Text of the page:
On today’s ride I was following my fellow cyclist “in a line” as we rode down the edge of a street in a village. A motor cycle come along the road and cut through the line of cyclists about 6 feet in front of me. I hit my breaks, clicked out of my (clips) pedals and put my foot down. He stopped about 3 feet ahead of me and sat on his motor cycle which was parallel to me. We sat there looking at each other for a minute or so and he finally cranked up his motor and continued. I think he stopped to allow me to go around but I was already stopped and it made more sense to me to wait. Plus my understanding of the native language is poor!
We rode in heavy traffic at times but the drivers were very courteous. In some places the paved roads would become rough with “pot holes.” The cyclist would dodge around the hazards and the motorist would notice and not push through. At times people would be walking two abreast along the edge of the road and we were forced to pull out to go around and again we were never challenged by the traffic. Not sure I would get the same treatment in the States.
I had not packed well at home and had to pull everything out of my luggage before I could find what I was looking for. I have had piles of “stuff” all over the room every night as I search for what I need. I am going to repack my “suitcase” and order things better. What the hell. We are a quarter of the way through the trip and I am just now catching on! Wow!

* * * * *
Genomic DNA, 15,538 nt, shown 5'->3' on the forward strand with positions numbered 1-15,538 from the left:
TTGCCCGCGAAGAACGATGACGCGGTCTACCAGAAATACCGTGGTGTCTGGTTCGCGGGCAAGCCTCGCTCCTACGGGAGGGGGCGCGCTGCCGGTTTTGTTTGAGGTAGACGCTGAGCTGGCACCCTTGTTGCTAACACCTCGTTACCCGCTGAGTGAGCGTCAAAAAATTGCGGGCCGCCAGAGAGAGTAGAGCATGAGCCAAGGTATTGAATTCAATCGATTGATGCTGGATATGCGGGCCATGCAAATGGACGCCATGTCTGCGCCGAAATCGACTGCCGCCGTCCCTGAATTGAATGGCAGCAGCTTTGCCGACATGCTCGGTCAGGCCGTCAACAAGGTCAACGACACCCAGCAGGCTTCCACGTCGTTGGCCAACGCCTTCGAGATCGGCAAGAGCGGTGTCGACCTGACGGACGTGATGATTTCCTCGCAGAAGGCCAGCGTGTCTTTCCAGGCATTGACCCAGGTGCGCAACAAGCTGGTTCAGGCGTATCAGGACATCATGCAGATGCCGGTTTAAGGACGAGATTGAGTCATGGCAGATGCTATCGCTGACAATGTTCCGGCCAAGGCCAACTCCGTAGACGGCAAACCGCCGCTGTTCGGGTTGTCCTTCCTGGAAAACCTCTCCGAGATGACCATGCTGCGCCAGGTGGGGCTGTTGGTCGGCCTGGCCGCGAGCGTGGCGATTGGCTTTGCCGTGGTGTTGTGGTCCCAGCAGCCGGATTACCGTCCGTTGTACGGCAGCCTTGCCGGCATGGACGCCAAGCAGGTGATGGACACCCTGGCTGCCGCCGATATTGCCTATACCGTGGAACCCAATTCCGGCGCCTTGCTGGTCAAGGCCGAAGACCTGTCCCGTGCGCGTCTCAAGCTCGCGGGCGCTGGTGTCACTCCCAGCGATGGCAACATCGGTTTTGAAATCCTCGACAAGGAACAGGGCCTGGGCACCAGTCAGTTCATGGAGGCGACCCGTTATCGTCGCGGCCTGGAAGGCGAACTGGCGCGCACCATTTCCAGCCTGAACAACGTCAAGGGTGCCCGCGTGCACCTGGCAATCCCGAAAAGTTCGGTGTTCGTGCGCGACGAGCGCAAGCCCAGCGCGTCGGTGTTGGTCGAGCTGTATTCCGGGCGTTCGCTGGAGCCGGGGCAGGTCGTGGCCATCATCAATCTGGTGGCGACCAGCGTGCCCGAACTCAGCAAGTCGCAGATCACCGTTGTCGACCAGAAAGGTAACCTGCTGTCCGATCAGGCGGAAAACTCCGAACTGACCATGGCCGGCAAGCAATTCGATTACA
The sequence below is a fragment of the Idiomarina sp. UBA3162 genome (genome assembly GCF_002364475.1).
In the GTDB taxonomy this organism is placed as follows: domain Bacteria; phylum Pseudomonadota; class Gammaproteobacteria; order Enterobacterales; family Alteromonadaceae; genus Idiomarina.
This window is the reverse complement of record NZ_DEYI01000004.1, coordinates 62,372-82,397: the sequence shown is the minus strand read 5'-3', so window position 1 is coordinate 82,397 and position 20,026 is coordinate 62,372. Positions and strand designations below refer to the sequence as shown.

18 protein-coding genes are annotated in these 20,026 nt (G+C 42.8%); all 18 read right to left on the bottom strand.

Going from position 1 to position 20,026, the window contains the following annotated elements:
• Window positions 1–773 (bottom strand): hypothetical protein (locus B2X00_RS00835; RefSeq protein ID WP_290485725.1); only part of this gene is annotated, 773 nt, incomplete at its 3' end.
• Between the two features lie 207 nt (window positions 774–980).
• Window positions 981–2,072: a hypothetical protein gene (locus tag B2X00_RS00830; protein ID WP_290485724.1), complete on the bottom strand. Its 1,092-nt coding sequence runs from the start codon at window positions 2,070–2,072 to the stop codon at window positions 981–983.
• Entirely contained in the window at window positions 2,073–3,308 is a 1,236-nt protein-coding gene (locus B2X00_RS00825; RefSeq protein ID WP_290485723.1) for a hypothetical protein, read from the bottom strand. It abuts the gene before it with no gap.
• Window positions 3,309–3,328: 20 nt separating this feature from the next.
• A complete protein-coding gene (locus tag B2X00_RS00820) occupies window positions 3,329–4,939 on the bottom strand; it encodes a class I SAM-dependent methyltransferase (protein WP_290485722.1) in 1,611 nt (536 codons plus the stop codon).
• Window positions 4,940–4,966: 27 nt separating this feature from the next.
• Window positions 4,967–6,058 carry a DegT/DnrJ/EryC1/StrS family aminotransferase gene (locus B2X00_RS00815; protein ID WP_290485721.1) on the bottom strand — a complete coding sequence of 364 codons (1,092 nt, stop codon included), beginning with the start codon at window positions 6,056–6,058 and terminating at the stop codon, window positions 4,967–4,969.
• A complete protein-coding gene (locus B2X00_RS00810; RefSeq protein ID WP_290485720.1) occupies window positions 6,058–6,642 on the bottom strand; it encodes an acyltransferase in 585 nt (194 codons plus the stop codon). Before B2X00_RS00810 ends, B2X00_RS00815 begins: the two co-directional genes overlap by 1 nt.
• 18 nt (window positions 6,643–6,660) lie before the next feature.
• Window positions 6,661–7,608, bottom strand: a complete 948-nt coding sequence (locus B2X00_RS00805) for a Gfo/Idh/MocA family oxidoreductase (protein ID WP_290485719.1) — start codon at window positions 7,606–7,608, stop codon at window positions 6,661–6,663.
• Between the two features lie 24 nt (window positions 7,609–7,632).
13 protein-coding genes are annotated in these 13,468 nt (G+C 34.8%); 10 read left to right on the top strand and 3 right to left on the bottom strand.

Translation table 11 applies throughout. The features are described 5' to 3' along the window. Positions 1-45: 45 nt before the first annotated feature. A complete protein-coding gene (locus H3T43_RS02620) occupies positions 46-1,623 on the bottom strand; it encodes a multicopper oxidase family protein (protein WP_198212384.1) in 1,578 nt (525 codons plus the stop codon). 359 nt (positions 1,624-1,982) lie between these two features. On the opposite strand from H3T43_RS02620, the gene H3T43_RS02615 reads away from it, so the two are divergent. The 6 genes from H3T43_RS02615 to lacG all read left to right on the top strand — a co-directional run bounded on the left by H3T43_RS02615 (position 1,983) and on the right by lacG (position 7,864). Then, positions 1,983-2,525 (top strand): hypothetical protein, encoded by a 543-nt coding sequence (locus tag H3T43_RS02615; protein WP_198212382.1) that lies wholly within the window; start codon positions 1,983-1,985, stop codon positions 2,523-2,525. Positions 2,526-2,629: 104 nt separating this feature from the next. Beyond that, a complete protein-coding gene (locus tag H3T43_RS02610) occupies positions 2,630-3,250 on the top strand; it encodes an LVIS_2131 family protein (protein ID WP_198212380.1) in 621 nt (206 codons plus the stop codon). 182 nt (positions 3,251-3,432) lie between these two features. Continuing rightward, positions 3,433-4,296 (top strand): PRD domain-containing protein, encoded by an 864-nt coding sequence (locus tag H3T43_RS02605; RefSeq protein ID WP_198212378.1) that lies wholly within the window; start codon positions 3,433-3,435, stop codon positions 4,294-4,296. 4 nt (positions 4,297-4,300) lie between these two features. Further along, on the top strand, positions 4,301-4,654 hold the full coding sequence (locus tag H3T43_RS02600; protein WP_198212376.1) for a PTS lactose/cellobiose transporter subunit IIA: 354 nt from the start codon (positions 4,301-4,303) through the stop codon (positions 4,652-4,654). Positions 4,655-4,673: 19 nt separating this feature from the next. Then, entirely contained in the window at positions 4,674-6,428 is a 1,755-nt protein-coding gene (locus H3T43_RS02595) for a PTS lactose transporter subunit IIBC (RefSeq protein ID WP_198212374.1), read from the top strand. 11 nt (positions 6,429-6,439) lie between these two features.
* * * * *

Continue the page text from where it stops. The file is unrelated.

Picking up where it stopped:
Post ride activity – At the hotel we left our bikes with the crew and went to our room to get ready for our “dinner adventure.” We cleaned up and changed into our “street clothes” and at the prescribed time returned to the lobby of the hotel to wait for our fellow travelers. Once all were assembled we got into the vans and headed to the “vineyard.”
The process described to us at the vineyard was quite impressive, though I think the wines of “Myanmar” are still under development. They have imported grape vines from France, Spain and Germany and are trying to determine which will best adapt to the Myanmar environment. So far, and I'm no connoisseur, based on my expert taste, they have a way to go.
The winery's guide was as charming as could be. He has been learning English for only four months and was quite fluent. He had taught himself from books and watching television. Very impressive. Our guide, Joe, has done the same. I cannot imagine trying to teach myself Burmese from a book!
After our tour we returned to the entrance of the winery. Of course there were tables and a bar serving the different wines produced there. The group sat at a long table and sipped their wine while discussing the bike ride in Myanmar, the country itself and telling stories of other adventures they had participated in. Our guide appeared and asked if we were ready to depart and we got into the vans and went to the hotel.
Again I do not know where we went or what we ae for dinner! It must have been great!